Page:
The Federal Reserve is in damage-control mode. Last week’s announcement by Bernanke unilaterally scrapped the official unemployment rate target of the Federal Open Market Committee (FOMC), which sets monetary policy. I reported on this on June 25.
He raised the target from 6.5% to 7%. This indicated that the FOMC has decided that it could stop inflating earlier than previously reported. This is what Bernanke said: QE3 may “taper off” this year.
His announcement sank stock markets around the world. It created a panic-driven crisis based on the idea that the FOMC might stop the printing presses early.
Mortgage rates are up by a third from last December, when the Federal Reserve adopted QE3. The FOMC said at the time that it did this to keep mortgage rates down. The policy has blown up in the FED’s face.
To the rescue comes the #2 Federal Reserve official, William Dudley, the president of the Federal Reserve Bank of New York, which is the most influential of the 12 privately owned regional FED banks. Before he was president, he was the chief economist for Goldman Sachs. In short, he is the #2 person of influence in the Federal Reserve System.
The Bloomberg headline said it well: “Federal Reserve officials intensified efforts to curb a growth-threatening rise in long-term interest rates, seeking to clarify comments by Chairman Ben S. Bernanke that triggered turmoil in global financial markets.”
Clarify, my foot. They are seeking to rein in Bernanke, who on his own authority changed the targets. Dudley is the Vice Chairman of the FOMC. They are trying to put out the interest rate fire that Bernanke’s comments last week produced in the bond market and mortgage market — the targets of QE3.
Bernanke has gone rogue. Dudley is trying to bring him under control. He is trying to persuade investors that QE3 is here to stay, and that the FED’s monetary inflation will continue to prop up the faltering U.S. economy.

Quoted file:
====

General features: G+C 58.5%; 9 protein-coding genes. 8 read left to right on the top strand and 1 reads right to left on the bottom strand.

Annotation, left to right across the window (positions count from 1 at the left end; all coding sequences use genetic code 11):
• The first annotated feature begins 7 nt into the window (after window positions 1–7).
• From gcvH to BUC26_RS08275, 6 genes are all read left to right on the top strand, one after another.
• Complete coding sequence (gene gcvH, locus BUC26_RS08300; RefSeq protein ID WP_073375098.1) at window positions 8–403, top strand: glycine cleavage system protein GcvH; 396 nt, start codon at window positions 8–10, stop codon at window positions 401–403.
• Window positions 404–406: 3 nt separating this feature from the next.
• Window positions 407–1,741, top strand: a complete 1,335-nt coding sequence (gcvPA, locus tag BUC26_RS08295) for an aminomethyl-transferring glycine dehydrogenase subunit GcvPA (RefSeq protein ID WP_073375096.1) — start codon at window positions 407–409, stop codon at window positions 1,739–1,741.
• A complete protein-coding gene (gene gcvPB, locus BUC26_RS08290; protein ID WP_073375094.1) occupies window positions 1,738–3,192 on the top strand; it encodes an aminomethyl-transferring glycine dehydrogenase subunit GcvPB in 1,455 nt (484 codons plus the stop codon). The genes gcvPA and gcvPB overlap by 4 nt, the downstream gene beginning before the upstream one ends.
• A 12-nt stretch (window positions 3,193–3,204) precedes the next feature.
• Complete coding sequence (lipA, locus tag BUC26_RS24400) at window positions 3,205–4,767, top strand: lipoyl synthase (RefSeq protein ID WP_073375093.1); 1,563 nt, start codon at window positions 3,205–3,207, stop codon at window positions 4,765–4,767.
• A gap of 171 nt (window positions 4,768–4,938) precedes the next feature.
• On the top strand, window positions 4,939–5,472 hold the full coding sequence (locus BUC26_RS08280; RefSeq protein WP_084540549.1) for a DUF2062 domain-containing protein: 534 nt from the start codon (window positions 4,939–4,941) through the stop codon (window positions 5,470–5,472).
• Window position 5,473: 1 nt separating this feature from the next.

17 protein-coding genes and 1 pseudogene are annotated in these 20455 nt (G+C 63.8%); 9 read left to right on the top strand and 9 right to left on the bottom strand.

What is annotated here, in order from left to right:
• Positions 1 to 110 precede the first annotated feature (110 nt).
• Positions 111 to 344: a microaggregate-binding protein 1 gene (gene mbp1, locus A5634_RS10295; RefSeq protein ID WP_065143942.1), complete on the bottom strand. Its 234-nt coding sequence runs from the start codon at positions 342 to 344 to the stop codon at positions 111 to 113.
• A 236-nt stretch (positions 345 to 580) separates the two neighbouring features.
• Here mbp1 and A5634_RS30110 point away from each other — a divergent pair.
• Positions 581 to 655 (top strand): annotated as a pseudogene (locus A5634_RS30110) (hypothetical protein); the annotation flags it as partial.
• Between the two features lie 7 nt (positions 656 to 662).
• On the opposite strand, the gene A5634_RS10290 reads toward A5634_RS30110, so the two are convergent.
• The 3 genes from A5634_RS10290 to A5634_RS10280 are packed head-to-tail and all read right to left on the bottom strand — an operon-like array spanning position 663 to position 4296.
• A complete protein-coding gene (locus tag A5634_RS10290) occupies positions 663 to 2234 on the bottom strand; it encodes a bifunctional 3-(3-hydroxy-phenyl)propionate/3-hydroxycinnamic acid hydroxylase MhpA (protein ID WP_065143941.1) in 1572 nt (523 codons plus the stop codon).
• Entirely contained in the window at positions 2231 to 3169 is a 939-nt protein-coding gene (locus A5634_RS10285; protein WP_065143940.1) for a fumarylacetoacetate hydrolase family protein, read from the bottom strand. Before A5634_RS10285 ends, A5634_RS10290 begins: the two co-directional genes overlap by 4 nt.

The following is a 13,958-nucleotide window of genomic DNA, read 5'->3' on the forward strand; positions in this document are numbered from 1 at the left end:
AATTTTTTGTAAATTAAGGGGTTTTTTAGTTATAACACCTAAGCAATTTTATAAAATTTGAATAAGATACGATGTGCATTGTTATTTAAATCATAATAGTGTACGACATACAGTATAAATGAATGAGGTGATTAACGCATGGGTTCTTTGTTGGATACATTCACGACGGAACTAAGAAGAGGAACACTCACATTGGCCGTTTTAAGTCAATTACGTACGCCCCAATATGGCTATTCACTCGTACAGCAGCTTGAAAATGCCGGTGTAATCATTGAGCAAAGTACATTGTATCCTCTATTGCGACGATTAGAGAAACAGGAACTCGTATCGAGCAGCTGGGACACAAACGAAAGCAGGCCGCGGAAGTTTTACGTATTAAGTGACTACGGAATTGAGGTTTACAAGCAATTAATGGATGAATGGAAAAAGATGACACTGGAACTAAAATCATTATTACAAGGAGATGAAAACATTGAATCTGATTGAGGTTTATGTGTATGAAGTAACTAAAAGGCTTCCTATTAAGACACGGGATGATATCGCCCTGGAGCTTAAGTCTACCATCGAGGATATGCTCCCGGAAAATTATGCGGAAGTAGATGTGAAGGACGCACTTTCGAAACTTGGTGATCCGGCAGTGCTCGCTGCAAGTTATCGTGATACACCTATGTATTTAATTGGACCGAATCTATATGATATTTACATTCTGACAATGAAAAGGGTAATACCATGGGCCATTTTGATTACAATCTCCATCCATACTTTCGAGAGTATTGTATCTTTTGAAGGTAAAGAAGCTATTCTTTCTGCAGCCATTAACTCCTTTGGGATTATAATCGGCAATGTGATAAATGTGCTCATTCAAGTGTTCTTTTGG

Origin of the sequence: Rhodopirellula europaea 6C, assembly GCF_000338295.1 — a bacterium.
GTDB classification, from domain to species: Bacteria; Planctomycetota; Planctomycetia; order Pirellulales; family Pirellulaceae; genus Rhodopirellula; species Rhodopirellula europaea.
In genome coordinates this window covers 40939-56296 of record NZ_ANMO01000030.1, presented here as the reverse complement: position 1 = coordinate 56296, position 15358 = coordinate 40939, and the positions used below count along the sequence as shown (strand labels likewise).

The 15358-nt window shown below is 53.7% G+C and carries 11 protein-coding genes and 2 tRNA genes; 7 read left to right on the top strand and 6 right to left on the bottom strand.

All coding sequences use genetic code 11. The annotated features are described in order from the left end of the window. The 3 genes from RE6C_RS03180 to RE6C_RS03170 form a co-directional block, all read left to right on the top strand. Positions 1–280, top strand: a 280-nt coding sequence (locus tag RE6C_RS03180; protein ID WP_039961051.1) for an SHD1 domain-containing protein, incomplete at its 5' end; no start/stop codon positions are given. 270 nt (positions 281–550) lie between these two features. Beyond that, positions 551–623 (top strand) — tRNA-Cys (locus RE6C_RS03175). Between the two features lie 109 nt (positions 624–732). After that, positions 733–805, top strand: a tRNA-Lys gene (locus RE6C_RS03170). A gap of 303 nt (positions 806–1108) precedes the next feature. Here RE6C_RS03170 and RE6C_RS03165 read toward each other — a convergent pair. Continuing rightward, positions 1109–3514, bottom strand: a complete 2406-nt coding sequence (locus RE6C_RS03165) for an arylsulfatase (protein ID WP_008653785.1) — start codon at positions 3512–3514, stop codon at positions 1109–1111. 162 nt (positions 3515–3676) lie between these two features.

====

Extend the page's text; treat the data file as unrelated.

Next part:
Bloomberg reports that he insisted that any reduction of asset purchases would not represent a withdrawal of stimulus.
How’s that again? A reduction of money creation to buy government bonds and Fannie Mae/Freddie Mac mortgage bonds would not be a reduction in the stimulus? I am afraid I do not understand. The FOMC announced the program in December by announcing an increase in purchases. That is how the FOMC creates the supply money: by purchases of assets. If it ceases to purchase assets, it automatically decreases the stimulus.
Dudley also insisted that an increase in the Fed’s benchmark interest rate is “very likely to be a long way off.” He said bond purchases — this is stimulus — will continue if economic performance does not meet the FED’s forecasts.
But what are these forecasts? He did not say.
He was joined by FED governor Jerome Powell and the Atlanta FED president Dennis Lockhart. Bloomberg said they “sought to damp expectations that an increase in the benchmark interest rate will come sooner than previously forecasted.”
The word “damp” means “put out fires.”
The FED is in damage-control mode. Bloomberg quotes Dudley: “Such an expectation would be quite out of sync with both FOMC statements and the expectations of most FOMC participants.” This is what I reported on June 25. Bernanke’s announcement was a unilateral scrapping of the FOMC’s official boilerplate statement, which it publishes word for word every six weeks.
The FED’s regional leaders are dealing with Bernanke, who is clearly preparing for his departure on February 1. Bernanke is asserting his independence. Dudley and others are trying to put out the fires until he departs.
Their approach is to say that the markets misunderstood Bernanke. The markets in fact heard Bernanke loud and clear. The FED officials are doing their best to pull Bernanke back into the pen. They are trying to make it look as though he has not gone rogue. A rogue Chairman would indicate dissent in high places. That would rattle the markets. So, they pretend that investors misunderstood Bernanke. It papers over what has happened.
We will now see who is in charge.